When you're always being watched, your kids are gathering lessons... intended or not.
A few weeks ago, I was on the phone far longer than I'd intended with a client whom I was allowing to monopolize my time. My 12-year-old son was waiting for homework help, which I'd promised "after a quick phone call." Suddenly, my son stuck a bright green Post-it note on my desk. In his neat printing, it said: "Get back on topic."
Sometimes, we teach our children too well.
How many times had I said to him, and to his older brother, through years of homework supervision and hundreds of distractions and interruptions (likely sounding like the honking teacher in a Charlie Brown animated special), "Get back on task"?
His intervention also put me in mind of something his brother, now 17, said to me once 11 years ago when I had taken a few years off work to concentrate (mostly) on the children. Three days per week, I had three hours free while they were both occupied—one in kindergarten, the other in preschool. One dull winter month, battling seasonal depression, I fell into the habit of spending those afternoons wandering malls, browsing antique shops and buying shoes. How We Made Our Careers More Kid-Friendly
One day, I picked up my kindergartner and he asked what I'd done that day. "Just some shopping," I replied.
"Oh, Mom, time to find something else to do."
Could it be he'd heard me say, dozens of times, when he'd reached the cranky stage after playing too long with one toy (or brother): "Time to find something else to do."
Yes. If we teach our children something right, they will fling it back at us, even when we don't want to hear it at the moment. When this happens, especially if it's on an otherwise rotten day, I'm secretly sort of proud. I say to myself, well, at least I've done one thing right. I've taught my sons this.
Likewise, the unintended lessons I've taught them—eating an entire bag of chips in front of the TV, arguing with my husband and then giving him the cold shoulder over something trivial, speaking too sharply to my own mother—also boomerang back in my direction. And when I see my flaws taking root in my sons, I'm filled with guilt. You mean I've taught them that?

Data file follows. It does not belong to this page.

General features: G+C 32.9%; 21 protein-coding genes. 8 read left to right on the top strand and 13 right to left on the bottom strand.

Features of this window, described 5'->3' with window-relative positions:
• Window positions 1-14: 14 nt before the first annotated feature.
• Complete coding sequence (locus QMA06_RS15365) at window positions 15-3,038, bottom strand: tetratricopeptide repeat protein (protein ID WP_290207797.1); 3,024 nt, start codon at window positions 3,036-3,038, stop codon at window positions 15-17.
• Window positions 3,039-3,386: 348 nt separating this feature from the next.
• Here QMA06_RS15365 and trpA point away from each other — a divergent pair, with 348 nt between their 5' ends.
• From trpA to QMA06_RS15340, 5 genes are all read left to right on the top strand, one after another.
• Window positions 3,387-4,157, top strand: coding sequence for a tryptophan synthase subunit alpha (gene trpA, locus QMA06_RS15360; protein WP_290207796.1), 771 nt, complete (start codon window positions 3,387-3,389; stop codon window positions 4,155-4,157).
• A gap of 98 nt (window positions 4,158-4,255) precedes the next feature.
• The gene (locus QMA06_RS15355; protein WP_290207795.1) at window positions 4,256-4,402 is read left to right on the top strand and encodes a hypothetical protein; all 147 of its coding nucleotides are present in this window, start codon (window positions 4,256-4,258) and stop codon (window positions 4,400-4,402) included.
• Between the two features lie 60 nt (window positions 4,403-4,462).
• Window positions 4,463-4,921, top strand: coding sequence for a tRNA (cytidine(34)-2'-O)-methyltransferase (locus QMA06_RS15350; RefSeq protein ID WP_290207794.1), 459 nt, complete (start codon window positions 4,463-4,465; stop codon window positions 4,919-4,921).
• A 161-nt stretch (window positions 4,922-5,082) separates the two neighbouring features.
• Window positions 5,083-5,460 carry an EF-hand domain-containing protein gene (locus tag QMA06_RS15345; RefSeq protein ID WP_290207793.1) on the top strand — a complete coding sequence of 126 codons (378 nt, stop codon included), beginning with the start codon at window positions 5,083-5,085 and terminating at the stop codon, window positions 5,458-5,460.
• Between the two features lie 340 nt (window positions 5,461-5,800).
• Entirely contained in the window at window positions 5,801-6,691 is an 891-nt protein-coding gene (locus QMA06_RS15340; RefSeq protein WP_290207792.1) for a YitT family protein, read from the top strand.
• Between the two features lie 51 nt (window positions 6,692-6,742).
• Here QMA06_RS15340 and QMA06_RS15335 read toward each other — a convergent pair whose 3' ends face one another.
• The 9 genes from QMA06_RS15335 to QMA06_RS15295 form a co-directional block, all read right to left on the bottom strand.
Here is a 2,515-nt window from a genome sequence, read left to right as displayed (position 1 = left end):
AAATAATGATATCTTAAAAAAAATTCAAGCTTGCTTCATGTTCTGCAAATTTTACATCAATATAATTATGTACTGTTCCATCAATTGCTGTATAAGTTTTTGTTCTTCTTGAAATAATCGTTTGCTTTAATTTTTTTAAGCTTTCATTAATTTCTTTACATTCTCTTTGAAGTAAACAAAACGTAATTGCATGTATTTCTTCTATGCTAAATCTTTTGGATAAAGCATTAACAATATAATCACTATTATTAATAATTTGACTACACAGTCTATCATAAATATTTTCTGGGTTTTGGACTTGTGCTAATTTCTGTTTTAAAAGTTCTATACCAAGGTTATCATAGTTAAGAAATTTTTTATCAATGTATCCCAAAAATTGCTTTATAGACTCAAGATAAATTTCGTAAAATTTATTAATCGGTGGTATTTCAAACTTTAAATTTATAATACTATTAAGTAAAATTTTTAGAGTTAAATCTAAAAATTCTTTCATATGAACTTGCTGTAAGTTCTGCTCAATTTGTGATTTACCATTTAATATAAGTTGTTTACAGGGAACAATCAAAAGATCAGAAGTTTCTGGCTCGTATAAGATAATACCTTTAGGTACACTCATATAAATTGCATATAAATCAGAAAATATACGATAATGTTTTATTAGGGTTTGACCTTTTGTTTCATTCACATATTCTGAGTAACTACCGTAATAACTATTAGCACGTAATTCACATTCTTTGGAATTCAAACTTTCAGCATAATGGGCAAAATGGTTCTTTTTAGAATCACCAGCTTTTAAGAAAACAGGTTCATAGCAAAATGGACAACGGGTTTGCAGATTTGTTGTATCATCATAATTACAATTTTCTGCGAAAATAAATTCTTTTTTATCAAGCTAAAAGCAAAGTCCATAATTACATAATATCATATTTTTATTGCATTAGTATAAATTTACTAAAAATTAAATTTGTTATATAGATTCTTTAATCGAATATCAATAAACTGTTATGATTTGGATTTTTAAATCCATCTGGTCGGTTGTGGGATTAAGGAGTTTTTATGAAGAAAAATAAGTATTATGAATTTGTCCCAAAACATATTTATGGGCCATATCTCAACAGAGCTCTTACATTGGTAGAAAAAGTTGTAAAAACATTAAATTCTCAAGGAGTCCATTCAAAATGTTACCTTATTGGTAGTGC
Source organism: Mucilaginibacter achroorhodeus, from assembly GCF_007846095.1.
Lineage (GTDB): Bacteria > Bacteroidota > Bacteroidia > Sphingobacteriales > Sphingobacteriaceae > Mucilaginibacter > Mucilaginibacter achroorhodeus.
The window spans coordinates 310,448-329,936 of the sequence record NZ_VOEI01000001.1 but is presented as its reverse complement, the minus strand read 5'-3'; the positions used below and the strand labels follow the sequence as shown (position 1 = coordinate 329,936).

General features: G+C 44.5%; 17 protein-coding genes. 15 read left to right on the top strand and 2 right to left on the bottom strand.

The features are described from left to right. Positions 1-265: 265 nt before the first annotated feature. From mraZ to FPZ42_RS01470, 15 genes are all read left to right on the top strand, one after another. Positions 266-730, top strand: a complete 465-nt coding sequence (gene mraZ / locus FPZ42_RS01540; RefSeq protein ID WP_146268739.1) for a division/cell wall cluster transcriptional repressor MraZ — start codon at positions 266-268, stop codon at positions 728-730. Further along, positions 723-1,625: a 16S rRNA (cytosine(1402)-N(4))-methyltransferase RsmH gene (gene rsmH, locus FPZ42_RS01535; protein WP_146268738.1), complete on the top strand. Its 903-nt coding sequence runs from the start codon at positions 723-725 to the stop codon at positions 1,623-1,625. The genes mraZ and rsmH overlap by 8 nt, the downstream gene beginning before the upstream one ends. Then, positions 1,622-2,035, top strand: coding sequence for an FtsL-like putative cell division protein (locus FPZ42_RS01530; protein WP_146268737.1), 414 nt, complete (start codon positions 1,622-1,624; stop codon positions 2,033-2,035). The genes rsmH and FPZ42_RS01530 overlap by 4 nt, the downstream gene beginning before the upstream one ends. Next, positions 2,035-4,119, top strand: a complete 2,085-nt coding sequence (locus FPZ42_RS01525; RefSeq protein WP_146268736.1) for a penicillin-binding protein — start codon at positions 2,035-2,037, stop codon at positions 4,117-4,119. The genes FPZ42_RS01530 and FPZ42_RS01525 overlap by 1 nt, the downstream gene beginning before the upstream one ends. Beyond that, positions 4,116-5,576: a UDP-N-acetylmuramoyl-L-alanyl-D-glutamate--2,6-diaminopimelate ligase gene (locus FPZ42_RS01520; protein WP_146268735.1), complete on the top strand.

In my efforts to lose weight over the years, I've tried to practice mindful eating—thinking before consuming. It sometimes works, but just as often doesn't (see chips-TV episode above). Recently, a friend who is a family therapist advised "mindful parenting"—thinking through not only how we respond to our children's actions before speaking or acting, but also being mindful that whatever we do, we are modeling behavior our kids are absorbing.
This makes a lot of sense, of course, but being a parent is 24/7, and the idea of being mindful all of those hours is daunting. When we consider that being mindful extends to the lessons we teach even when we're not planning on it, even when we are tired and stressed or think we're out of sight or earshot, well, the entire idea seems rigged against us.
When I drive Grandma to her doctor's appointment... wow, what a great unintentional lesson and I didn't even have to be mindful! But when my husband and I both pretend not to be home when the cranky relative calls? Not such a great unintended lesson. Maybe we should have been more mindful, huh?
Mindful parenting makes so much sense. Yet it's exhausting and intimidating and far too anxiety-producing to think about too deeply. I prefer to think about it as: Do what you'd want your own kid to do. You know, the Golden Rule and all that.
I get that as parents, we are always being observed... watched... that our behavior is the blueprint for our kids' future reasoning and actions, whether they are 2, 12 or, I'm told, 22. But I also know that my own parents—like that of most of their 1960s counterparts—were some of the least mindful parents on the planet. And yet the generation to which I belong seems a lot more resilient than the kids of today's hovering (and ultra-mindful) parents, according to recent studies. When It Comes To Parenting, Does One Size Fit All?
Which is not to say that my husband and I can act any old way we want in front of (or even away from) our kids. Just that I also think it's okay (maybe even healthy) for a kid to see that their own parents can screw up, too.